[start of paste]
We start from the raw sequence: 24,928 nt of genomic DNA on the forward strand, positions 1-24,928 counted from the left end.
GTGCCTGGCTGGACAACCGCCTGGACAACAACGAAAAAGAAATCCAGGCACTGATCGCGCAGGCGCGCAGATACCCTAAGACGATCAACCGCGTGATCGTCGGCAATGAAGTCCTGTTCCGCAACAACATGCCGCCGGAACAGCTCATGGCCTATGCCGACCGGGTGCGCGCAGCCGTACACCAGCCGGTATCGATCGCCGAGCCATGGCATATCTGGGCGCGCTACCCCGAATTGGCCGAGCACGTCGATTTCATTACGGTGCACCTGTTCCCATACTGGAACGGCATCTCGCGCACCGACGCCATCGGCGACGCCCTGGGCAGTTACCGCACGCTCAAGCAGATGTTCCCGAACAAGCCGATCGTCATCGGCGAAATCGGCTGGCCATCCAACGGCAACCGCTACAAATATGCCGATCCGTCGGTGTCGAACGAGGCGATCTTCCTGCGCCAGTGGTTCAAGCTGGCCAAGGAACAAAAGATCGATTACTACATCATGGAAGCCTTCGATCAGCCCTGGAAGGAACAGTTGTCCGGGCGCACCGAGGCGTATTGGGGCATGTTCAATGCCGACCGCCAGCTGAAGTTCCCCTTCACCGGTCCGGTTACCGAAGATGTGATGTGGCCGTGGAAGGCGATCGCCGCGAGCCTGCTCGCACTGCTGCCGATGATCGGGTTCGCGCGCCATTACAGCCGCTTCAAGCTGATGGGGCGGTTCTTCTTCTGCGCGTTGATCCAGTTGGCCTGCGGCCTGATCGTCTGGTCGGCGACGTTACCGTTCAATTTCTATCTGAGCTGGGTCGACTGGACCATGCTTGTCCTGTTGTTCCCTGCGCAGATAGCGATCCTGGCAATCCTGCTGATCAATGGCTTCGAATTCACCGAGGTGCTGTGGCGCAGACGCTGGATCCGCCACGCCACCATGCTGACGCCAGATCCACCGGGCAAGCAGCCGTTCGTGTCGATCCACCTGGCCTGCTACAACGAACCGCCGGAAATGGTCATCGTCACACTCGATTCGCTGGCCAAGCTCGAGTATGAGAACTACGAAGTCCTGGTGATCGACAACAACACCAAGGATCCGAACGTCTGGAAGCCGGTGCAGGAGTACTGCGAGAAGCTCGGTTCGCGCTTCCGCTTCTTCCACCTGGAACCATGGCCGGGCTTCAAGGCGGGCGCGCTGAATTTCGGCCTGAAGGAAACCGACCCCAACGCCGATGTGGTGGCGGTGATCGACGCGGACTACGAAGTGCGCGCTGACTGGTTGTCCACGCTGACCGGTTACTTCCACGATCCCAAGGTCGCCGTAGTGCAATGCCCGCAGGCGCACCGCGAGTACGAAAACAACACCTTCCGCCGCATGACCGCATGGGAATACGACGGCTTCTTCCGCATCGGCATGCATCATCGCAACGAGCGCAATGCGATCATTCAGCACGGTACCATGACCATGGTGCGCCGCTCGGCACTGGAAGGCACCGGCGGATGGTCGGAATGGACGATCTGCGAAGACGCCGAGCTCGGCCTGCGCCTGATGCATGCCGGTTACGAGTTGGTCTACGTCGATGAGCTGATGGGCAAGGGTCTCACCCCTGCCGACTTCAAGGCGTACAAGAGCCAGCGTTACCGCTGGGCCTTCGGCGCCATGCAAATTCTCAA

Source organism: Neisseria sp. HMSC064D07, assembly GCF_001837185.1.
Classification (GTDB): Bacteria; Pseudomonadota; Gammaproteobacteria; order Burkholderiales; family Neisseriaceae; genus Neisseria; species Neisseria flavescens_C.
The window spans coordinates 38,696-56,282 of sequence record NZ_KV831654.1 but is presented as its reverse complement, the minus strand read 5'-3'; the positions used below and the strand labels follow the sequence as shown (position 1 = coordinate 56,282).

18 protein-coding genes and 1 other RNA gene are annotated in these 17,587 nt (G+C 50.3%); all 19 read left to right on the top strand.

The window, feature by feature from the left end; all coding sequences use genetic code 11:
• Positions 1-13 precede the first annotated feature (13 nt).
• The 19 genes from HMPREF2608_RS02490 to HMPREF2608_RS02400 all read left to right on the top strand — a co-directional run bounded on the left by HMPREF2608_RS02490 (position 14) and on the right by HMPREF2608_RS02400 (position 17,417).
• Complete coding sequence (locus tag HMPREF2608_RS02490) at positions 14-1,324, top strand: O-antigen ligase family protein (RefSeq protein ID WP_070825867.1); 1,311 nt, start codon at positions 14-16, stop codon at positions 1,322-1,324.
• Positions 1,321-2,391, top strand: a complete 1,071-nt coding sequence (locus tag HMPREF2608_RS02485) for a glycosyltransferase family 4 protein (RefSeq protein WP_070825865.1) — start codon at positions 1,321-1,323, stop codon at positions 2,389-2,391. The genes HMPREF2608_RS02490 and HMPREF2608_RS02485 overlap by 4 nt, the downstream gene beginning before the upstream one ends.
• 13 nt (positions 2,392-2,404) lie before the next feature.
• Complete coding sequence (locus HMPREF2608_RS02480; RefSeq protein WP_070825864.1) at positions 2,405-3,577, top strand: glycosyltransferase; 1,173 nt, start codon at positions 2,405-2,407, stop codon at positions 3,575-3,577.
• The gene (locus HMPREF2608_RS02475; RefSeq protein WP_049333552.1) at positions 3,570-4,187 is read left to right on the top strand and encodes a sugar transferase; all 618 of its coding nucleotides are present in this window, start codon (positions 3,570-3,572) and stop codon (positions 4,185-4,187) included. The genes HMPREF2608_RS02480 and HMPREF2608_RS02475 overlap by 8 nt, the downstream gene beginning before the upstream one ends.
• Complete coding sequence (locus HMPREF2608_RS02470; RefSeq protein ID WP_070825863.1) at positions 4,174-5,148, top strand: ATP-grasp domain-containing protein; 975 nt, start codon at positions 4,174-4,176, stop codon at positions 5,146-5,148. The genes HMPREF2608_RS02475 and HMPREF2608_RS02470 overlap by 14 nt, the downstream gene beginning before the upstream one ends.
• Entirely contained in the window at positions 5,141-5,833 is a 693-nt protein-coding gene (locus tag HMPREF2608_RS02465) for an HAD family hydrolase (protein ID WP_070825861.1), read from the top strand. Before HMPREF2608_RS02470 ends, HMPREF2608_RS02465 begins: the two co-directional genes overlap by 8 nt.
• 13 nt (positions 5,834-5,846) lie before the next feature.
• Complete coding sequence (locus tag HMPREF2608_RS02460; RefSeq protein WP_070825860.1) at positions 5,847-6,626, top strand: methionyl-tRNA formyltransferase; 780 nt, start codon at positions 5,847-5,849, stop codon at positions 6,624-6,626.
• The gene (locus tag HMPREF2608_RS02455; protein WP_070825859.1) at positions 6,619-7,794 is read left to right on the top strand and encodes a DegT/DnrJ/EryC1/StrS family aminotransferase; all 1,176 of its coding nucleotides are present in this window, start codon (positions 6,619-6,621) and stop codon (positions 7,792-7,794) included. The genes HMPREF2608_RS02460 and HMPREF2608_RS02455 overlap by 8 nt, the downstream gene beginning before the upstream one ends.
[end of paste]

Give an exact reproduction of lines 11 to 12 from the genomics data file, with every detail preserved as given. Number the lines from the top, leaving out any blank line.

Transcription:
• Positions 1,321-2,391, top strand: a complete 1,071-nt coding sequence (locus tag HMPREF2608_RS02485) for a glycosyltransferase family 4 protein (RefSeq protein WP_070825865.1) — start codon at positions 1,321-1,323, stop codon at positions 2,389-2,391. The genes HMPREF2608_RS02490 and HMPREF2608_RS02485 overlap by 4 nt, the downstream gene beginning before the upstream one ends.
• 13 nt (positions 2,392-2,404) lie before the next feature.